Just when the world was hoping to say good-by to COVID-19, another infection caused by the Monkeypox virus appears to be spreading around the world. Nearly 100 cases of Monkeypox have already been identified in over 12 countries.
Monkeypox is a zoonotic meaning that spread from animals to humans.
It is caused by the Orthopox virus which is very much akin to smallpox but is usually milder.
This primarily spreads through skin-to-skin contact but that type of spread across Europe and other countries any other possible mode of spread has to look into
The incubation period is a bit more compared to small pox ranging from 5 to 21 days.
It initially starts with a cold, fever, headache, chills, muscle aches, and loss of appetite exhaustion and within 5 days skin rashes and lesions appear.
Rashes first appear over the face and later spread across the body.
Monkeypox symptoms are quite similar to chickenpox and smallpox symptoms, making it difficult to distinguish between them.
The blister of the Monkey is usually larger than Smallpox. The lesions last from a week to 3 weeks, usually warranting isolation up until the very last of the skin lesions dry up, fall off and heal.
People with Smallpox tend to also develop swollen lymph glands over the neck and are tender to touch/examine. It is mostly a self-limiting disease lasting for anywhere between 1 to 3 weeks. It is considered a moderate risk to public health with an estimated fatality rate between 1 to 10 percent. It can be managed through isolation, good skin care, and antiviral medications.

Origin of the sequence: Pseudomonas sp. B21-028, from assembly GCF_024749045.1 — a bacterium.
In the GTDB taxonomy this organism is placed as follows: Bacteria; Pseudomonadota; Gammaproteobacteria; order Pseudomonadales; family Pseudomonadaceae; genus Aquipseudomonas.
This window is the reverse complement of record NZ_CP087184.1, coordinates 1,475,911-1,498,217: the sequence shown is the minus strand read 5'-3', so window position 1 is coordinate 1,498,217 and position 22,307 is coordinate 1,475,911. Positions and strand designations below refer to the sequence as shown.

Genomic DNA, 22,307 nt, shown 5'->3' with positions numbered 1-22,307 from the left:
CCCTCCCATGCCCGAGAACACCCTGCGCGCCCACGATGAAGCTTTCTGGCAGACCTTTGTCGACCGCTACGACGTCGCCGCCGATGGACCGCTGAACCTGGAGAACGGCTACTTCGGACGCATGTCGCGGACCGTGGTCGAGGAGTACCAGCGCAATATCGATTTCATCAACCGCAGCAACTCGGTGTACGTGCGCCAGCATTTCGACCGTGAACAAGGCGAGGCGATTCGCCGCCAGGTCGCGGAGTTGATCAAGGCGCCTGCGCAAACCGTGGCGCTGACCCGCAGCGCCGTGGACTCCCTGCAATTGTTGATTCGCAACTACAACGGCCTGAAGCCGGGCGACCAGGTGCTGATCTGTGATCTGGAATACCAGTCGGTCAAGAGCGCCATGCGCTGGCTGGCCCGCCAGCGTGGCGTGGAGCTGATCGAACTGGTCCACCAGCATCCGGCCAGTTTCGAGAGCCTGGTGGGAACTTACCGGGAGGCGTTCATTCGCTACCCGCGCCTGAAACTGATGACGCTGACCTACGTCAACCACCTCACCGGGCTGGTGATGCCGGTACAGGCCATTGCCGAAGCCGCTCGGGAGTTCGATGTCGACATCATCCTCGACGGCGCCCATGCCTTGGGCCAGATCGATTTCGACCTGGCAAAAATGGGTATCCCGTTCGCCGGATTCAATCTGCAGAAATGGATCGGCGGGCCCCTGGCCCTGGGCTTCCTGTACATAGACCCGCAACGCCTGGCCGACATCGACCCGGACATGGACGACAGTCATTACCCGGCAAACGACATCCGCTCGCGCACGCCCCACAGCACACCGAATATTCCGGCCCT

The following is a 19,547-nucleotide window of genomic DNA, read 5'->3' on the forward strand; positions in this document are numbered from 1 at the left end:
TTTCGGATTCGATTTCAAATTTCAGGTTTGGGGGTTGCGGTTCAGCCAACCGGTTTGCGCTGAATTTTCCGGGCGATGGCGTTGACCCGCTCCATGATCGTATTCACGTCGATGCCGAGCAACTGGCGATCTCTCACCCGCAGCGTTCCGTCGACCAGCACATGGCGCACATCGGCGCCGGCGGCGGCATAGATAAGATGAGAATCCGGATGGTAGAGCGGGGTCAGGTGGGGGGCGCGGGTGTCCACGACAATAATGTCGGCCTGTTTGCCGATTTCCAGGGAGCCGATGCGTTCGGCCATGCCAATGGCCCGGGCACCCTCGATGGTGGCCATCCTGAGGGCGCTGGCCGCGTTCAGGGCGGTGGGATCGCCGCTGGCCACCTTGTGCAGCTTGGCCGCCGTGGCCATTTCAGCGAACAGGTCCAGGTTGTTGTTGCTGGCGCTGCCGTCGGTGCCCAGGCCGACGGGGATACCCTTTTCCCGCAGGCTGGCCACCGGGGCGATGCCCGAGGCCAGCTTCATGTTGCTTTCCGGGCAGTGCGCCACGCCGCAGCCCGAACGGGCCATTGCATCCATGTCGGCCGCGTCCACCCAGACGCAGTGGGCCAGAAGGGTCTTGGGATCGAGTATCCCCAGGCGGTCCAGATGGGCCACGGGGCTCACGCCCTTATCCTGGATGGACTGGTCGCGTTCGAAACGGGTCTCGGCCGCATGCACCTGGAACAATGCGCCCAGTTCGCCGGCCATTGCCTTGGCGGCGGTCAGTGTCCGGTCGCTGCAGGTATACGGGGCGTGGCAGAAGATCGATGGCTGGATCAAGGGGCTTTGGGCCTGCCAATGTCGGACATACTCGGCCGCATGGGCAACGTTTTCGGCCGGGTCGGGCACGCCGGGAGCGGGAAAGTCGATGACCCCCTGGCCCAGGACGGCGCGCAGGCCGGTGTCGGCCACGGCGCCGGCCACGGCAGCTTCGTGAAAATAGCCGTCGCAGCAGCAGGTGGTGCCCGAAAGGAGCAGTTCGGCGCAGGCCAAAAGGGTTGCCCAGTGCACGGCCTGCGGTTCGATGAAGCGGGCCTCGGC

Monkeypox can also be transmitted from person to person, but it is less common. When a person comes into contact with virus particles from another person, this is known as person-to-person spread (transmission). The virus can be spread through airborne droplets when an infected person coughs or sneezes.
Although lengthy face-to-face contact is required, you can then breathe in these tiny droplets from someone else (respiratory droplets) or get them in your eyes or nose. You can potentially contract it by touching an infected person's sores.
The smallpox vaccine can be administered to persons who have come into contact with suspected or clinically confirmed cases of Monkeypox.
In India there are currently no confirmed cases of Monkeypox, through the Government of India has issued guidelines to address the same, samples of suspected cases from across the country are being worked up at the National Institute of virology. In the present scenario, there is no need for alarm or stocking up of antivirals.
Antiviral vaccine through available need is not indiscriminately administered and infants are reserved for ones who have exposure to suspected or confirmed Monkeypox cases.
(Dr Vighnesh Naidu is Consultant Physician, Yashoda Hospitals, Hyderabad)